Innocent Can Invoke 5th Amendment Right

2001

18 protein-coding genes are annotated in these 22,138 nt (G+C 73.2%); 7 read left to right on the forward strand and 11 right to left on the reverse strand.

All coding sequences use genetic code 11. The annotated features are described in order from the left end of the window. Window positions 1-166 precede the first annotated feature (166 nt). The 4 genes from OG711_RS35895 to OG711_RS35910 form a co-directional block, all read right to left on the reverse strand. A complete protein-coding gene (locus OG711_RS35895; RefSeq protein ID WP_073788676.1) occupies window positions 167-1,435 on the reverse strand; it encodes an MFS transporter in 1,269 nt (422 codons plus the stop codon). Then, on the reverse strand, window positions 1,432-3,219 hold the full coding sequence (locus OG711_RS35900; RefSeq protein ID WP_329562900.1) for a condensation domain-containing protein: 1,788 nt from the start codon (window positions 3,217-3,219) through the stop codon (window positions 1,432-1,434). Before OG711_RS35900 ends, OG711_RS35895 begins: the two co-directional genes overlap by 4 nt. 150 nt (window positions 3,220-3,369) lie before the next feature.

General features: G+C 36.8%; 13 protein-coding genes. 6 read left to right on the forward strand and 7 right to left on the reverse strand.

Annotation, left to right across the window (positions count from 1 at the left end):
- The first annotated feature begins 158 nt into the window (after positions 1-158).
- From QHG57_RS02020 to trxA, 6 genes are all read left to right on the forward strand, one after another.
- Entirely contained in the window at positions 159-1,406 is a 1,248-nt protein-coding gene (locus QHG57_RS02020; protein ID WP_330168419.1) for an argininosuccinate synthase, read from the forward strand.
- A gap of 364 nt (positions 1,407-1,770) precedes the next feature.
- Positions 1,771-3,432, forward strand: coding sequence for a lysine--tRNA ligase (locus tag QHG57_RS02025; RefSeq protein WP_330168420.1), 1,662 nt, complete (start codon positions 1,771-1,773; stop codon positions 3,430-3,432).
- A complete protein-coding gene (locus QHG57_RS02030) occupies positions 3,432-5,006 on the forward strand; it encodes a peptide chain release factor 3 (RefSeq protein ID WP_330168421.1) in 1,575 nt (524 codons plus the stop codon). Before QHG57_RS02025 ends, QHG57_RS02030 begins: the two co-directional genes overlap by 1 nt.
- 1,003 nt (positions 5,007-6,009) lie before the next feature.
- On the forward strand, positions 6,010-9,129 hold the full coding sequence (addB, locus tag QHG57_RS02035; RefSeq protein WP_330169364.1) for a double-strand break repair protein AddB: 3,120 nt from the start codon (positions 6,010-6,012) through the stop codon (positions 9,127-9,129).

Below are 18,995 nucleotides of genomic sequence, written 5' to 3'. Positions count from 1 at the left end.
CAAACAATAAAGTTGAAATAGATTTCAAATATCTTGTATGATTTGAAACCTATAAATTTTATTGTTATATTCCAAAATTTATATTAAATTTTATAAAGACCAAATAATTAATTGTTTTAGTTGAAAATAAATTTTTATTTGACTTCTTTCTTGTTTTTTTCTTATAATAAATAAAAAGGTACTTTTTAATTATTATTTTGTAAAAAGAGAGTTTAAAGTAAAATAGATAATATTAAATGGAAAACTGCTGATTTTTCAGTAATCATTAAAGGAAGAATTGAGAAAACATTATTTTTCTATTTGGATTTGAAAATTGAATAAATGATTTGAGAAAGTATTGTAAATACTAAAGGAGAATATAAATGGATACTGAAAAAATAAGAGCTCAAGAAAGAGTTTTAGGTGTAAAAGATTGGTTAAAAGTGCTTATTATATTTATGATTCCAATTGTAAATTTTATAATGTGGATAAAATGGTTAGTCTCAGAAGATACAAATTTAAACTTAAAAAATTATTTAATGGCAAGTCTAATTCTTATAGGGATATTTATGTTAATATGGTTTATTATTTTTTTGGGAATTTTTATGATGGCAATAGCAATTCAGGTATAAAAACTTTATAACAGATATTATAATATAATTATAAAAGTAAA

In Ohio v. Reiner, the U.S. Supreme Court holds that the Fifth Amendment right against self-incrimination “protects the innocent as well as the guilty.” Charged with killing his son Alex, Matthew Reiner pleaded not guilty. His defense lawyers accused the baby sitter, Susan Batt, of the crime. Batt was granted immunity after she asserted her innocence and informed the court that she planned to invoke her right against self-incrimination. After the jury convicted Reiner, he appealed to the state’s high court, questioning Batt’s Fifth Amendment right. The state court agreed with Reiner, maintaining that a person waives that right upon declaring herself innocent. An innocent witness, the state court says, cannot incriminate herself and is deprived of Fifth Amendment protection. The U.S. Supreme Court reverses the decision, saying that for witnesses to invoke their right against self-incrimination, they have to show only that there is “reasonable cause” to believe testifying could put them in legal jeopardy.